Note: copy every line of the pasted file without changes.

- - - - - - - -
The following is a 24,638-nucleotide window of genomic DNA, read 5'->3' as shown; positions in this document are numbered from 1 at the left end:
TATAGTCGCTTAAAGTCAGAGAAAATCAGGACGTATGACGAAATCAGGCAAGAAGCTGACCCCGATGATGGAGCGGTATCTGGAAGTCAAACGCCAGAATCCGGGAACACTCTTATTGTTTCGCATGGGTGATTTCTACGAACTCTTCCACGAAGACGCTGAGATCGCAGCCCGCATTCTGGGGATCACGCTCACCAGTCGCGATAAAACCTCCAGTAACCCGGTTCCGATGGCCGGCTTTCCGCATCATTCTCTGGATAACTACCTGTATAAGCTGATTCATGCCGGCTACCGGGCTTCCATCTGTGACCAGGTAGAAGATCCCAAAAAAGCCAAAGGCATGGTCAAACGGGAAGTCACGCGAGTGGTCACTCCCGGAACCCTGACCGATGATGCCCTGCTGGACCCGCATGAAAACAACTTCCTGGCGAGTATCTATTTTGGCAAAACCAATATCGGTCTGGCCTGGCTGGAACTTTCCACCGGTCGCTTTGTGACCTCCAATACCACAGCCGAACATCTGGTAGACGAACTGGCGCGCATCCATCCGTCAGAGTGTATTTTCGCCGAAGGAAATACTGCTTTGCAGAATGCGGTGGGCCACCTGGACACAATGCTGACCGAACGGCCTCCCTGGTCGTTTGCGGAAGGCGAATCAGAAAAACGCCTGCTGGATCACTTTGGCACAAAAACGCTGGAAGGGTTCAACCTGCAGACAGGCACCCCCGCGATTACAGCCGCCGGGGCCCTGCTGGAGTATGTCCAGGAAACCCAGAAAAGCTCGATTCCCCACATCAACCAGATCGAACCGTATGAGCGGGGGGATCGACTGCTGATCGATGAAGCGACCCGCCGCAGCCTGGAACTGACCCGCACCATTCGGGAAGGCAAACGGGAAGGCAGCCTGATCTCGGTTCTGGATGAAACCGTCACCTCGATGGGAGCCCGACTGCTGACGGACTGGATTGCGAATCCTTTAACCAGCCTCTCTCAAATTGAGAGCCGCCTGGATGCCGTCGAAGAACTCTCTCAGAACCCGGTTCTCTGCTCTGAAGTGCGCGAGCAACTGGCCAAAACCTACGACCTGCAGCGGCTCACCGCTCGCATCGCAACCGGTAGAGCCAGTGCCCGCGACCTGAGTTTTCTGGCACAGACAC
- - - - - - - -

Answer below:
The following is a 24,638-nucleotide window of genomic DNA, read 5'->3' as shown; positions in this document are numbered from 1 at the left end:
TATAGTCGCTTAAAGTCAGAGAAAATCAGGACGTATGACGAAATCAGGCAAGAAGCTGACCCCGATGATGGAGCGGTATCTGGAAGTCAAACGCCAGAATCCGGGAACACTCTTATTGTTTCGCATGGGTGATTTCTACGAACTCTTCCACGAAGACGCTGAGATCGCAGCCCGCATTCTGGGGATCACGCTCACCAGTCGCGATAAAACCTCCAGTAACCCGGTTCCGATGGCCGGCTTTCCGCATCATTCTCTGGATAACTACCTGTATAAGCTGATTCATGCCGGCTACCGGGCTTCCATCTGTGACCAGGTAGAAGATCCCAAAAAAGCCAAAGGCATGGTCAAACGGGAAGTCACGCGAGTGGTCACTCCCGGAACCCTGACCGATGATGCCCTGCTGGACCCGCATGAAAACAACTTCCTGGCGAGTATCTATTTTGGCAAAACCAATATCGGTCTGGCCTGGCTGGAACTTTCCACCGGTCGCTTTGTGACCTCCAATACCACAGCCGAACATCTGGTAGACGAACTGGCGCGCATCCATCCGTCAGAGTGTATTTTCGCCGAAGGAAATACTGCTTTGCAGAATGCGGTGGGCCACCTGGACACAATGCTGACCGAACGGCCTCCCTGGTCGTTTGCGGAAGGCGAATCAGAAAAACGCCTGCTGGATCACTTTGGCACAAAAACGCTGGAAGGGTTCAACCTGCAGACAGGCACCCCCGCGATTACAGCCGCCGGGGCCCTGCTGGAGTATGTCCAGGAAACCCAGAAAAGCTCGATTCCCCACATCAACCAGATCGAACCGTATGAGCGGGGGGATCGACTGCTGATCGATGAAGCGACCCGCCGCAGCCTGGAACTGACCCGCACCATTCGGGAAGGCAAACGGGAAGGCAGCCTGATCTCGGTTCTGGATGAAACCGTCACCTCGATGGGAGCCCGACTGCTGACGGACTGGATTGCGAATCCTTTAACCAGCCTCTCTCAAATTGAGAGCCGCCTGGATGCCGTCGAAGAACTCTCTCAGAACCCGGTTCTCTGCTCTGAAGTGCGCGAGCAACTGGCCAAAACCTACGACCTGCAGCGGCTCACCGCTCGCATCGCAACCGGTAGAGCCAGTGCCCGCGACCTGAGTTTTCTGGCACAGACAC